I didn’t find her comments racist at all. Some were, perhaps, bigoted against some flavors of Islam and she is probably guilty of painting with too broad a swath with that brush. People do that all the time though, so I’m not particularly bothered by it.

    At the end of the day I think there’s a middle ground between the extreme narratives. All Muslim refugees are neither wolves in sheep’s clothing nor are they closet secularists ready and willing to adapt to Western norms.

  • In addition to what Andy said, she’s German. You say “racist”, I say “German”. Germany is an ethnic state as are Italy and Sweden. There are ethnic Turks living in Germany whose grandparents were born in Germany and aren’t citizens but are considered foreigners..

    The title of this post was “Europe’s Problem” for a reason. With the possible exception of France the countries of Europe don’t know how to be anything other than ethnic states. France’s issues are somewhat different. The foundations of the modern French state include the French language, outward secularism, and general adoption of French culture. It doesn’t matter whether your ancestors were from Africa, the Middle East, or Asia as long as you speak French, don’t display your religion on your sleeve, dress like a Frenchman, and have French attitudes. But that can present a problem for people from traditional Muslim cultures.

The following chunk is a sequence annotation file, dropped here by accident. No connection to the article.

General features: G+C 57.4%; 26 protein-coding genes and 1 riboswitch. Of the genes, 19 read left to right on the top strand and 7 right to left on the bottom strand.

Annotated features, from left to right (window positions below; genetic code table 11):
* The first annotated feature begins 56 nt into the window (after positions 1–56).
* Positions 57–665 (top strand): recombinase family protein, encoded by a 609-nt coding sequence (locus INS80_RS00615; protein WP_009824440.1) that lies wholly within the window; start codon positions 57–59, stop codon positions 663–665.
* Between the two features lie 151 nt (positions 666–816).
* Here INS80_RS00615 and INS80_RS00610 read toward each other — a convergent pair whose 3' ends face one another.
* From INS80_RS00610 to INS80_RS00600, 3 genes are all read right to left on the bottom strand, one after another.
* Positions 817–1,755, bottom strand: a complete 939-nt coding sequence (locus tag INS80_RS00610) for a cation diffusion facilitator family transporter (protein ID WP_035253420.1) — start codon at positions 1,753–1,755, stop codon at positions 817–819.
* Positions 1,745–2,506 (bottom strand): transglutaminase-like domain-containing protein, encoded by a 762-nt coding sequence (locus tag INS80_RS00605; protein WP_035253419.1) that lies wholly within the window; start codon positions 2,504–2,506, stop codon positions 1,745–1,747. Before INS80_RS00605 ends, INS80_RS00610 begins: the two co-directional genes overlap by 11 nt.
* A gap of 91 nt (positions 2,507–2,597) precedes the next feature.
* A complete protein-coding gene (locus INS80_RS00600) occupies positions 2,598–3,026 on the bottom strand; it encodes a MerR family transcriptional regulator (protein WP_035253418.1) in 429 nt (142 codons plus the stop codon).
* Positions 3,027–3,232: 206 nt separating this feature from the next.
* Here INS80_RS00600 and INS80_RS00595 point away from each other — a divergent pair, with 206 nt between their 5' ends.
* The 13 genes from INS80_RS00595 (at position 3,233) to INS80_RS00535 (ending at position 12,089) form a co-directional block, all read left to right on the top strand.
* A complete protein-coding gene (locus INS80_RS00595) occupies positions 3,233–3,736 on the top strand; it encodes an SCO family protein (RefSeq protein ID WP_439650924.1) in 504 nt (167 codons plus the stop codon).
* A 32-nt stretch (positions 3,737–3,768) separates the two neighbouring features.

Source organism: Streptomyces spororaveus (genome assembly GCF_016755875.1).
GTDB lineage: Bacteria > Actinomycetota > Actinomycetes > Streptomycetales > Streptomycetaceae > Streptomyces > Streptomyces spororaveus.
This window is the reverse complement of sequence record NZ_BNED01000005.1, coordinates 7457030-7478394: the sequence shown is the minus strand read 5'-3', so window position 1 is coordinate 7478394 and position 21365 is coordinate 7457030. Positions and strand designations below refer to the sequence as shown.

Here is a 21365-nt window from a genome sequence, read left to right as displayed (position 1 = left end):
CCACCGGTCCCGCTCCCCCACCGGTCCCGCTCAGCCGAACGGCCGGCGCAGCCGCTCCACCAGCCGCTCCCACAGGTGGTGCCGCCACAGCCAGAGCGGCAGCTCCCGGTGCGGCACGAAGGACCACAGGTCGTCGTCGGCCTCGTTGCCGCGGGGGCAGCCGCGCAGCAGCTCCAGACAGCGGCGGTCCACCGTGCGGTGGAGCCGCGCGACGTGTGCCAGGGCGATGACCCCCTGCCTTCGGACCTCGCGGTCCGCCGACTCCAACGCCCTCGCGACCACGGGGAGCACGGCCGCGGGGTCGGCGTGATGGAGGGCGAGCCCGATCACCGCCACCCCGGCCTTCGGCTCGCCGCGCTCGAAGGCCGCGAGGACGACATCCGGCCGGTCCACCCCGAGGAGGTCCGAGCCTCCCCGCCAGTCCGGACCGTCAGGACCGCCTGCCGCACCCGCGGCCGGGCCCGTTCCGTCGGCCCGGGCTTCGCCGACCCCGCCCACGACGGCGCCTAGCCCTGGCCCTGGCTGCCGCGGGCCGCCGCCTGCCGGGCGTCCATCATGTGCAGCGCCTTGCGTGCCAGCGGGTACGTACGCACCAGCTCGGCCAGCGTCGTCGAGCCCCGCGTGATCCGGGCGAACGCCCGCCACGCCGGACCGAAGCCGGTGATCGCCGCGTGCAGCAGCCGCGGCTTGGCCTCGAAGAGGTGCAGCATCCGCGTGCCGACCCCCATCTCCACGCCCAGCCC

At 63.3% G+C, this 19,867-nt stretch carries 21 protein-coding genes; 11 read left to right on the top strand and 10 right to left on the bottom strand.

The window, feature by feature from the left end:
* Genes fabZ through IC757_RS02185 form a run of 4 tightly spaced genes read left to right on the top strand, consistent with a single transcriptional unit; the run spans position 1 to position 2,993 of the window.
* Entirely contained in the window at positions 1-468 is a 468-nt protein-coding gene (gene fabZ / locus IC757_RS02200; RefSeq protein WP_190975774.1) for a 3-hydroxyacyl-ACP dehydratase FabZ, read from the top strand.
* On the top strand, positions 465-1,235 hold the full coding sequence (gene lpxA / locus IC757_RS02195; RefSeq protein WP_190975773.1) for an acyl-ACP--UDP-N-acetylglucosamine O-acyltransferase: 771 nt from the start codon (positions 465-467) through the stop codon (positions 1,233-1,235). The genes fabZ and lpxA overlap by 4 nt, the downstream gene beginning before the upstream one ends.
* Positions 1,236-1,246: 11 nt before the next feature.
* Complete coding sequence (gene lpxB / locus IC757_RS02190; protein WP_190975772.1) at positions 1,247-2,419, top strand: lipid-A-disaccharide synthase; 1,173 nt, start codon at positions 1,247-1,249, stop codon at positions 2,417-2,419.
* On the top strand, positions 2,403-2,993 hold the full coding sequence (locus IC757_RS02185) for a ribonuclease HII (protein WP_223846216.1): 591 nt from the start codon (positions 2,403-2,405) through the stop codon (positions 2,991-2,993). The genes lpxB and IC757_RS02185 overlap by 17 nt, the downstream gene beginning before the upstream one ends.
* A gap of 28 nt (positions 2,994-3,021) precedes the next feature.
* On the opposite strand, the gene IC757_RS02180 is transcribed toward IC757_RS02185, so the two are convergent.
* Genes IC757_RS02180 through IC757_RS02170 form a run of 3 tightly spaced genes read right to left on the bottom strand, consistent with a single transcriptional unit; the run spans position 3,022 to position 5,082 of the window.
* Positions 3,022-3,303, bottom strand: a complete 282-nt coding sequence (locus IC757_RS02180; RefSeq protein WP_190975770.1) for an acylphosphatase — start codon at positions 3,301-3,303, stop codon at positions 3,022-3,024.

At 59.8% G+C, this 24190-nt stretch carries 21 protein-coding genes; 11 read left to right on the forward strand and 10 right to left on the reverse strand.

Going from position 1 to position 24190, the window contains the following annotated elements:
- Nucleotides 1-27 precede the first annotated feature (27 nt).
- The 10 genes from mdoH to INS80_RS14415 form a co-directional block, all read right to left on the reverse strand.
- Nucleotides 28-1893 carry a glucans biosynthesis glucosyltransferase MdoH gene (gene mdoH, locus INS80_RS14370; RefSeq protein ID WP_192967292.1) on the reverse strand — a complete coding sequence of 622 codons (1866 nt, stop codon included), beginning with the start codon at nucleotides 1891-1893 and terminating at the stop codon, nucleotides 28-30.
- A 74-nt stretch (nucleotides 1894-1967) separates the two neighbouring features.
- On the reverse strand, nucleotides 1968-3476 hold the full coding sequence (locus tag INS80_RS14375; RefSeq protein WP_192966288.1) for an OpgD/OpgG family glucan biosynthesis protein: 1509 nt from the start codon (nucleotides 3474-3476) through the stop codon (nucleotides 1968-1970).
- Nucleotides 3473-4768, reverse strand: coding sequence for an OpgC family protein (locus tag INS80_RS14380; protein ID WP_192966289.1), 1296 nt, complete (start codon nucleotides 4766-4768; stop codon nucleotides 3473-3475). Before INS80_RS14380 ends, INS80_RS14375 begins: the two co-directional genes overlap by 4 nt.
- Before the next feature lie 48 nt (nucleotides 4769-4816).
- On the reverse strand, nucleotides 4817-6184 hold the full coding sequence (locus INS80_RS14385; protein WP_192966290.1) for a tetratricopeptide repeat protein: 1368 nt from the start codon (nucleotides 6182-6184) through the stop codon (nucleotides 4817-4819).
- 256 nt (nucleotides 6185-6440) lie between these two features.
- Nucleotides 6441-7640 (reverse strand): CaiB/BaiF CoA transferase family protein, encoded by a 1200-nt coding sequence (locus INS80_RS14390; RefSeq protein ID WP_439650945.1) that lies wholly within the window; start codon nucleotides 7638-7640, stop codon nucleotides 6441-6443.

Is that racism?

  • Modulo Myself

    Culture is expansive and complicated. Only in the hands of purists does it become something as inane as an operating system where you have to go around and weigh and measure everything. Anyway, culture everywhere seems to support inclusion, lack of borders, and no purity whatsoever. The push for ethnic states is not coming from any positive conception of what it means to be German or French (or American) but from a resentment-based view on what has been lost. Some of what has been lost is the nineteenth century racism–Germans, after all, reelected Merkel’s party.